November 19, 2017 / 8:02 AM / a year ago

Rugby - Vermeulen in line for captain's role after late call-up

PARIS (Reuters) - Duane Vermeulen was initially considered not fit enough to embark on South Africa’s end-of-year tour to Europe but could end up captaining the Springboks when they meet Italy next weekend.

FILE PHOTO: Rugby Union - South Africa Press Conference - Surrey Sports Park, Guildford, Surrey - 28/10/15 South Africa's Duane Vermeulen during a press conference Action Images via Reuters / Andrew Boyers Livepic

The giant number eight was an emergency call-up to the squad after South Africa’s 38-3 thrashing in Ireland earlier this month and started Saturday’s test in Paris where he played a pivotal role in the Springboks’ 18-17 win over France.

He put on the captain’s armband after a leg injury forced Eben Etzebeth off and could be named skipper for the test in Padova on Saturday if the lock does not recover in time, with vice captain Siya Kolisi returning home for family reasons.

“I don’t know why the coach chose me to lead the side at that point. There are other guys in the team who are capable of doing the job. I really enjoyed it,” Vermeulen told reporters.

“It’s a great honour to have that responsibility and you will never turn it down,” he added after being lauded by coach Allister Coetzee for managing the closing stages as the Boks were able to run down the clock and secure a much-needed win.

“It’s a good comeback by the side considering what happened in Dublin. That result against Ireland was a bit shocking and disappointing.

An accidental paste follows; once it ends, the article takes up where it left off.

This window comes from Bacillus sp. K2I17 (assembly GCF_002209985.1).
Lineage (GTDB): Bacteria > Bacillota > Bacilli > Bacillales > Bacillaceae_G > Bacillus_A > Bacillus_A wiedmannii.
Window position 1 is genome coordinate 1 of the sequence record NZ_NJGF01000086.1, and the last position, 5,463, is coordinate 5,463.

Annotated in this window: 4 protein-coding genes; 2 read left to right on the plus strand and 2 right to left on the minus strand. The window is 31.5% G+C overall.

“I wasn’t yet with the team when they got together for a meeting the day after but I know that some hard words were spoken. Things started to happen. I joined the squad on the Monday and already it seemed like changes were afoot.

“The pace of the game against France took some getting used to. There was a bit of pressure on me coming into this game, but in the end it turned out fine. I didn’t realise how much I’ve missed being part of this set-up.”

It was his first test in almost 18 months after several injuries and a move to Toulon in France.

“It wasn’t pretty and I doubt people will remember it as one of the great wins, but the important thing is that we worked hard for each other right up until the final whistle. It could have gone either way,” he said.

“We’re happy with the result and it will certainly lift the morale.” South Africa, who have experienced a topsy-turvy year, will finish their tour against Wales in Cardiff on Dec. 2 after the clash against the Italians.

Reporting by Mark Gleeson; Editing by John O'Brien

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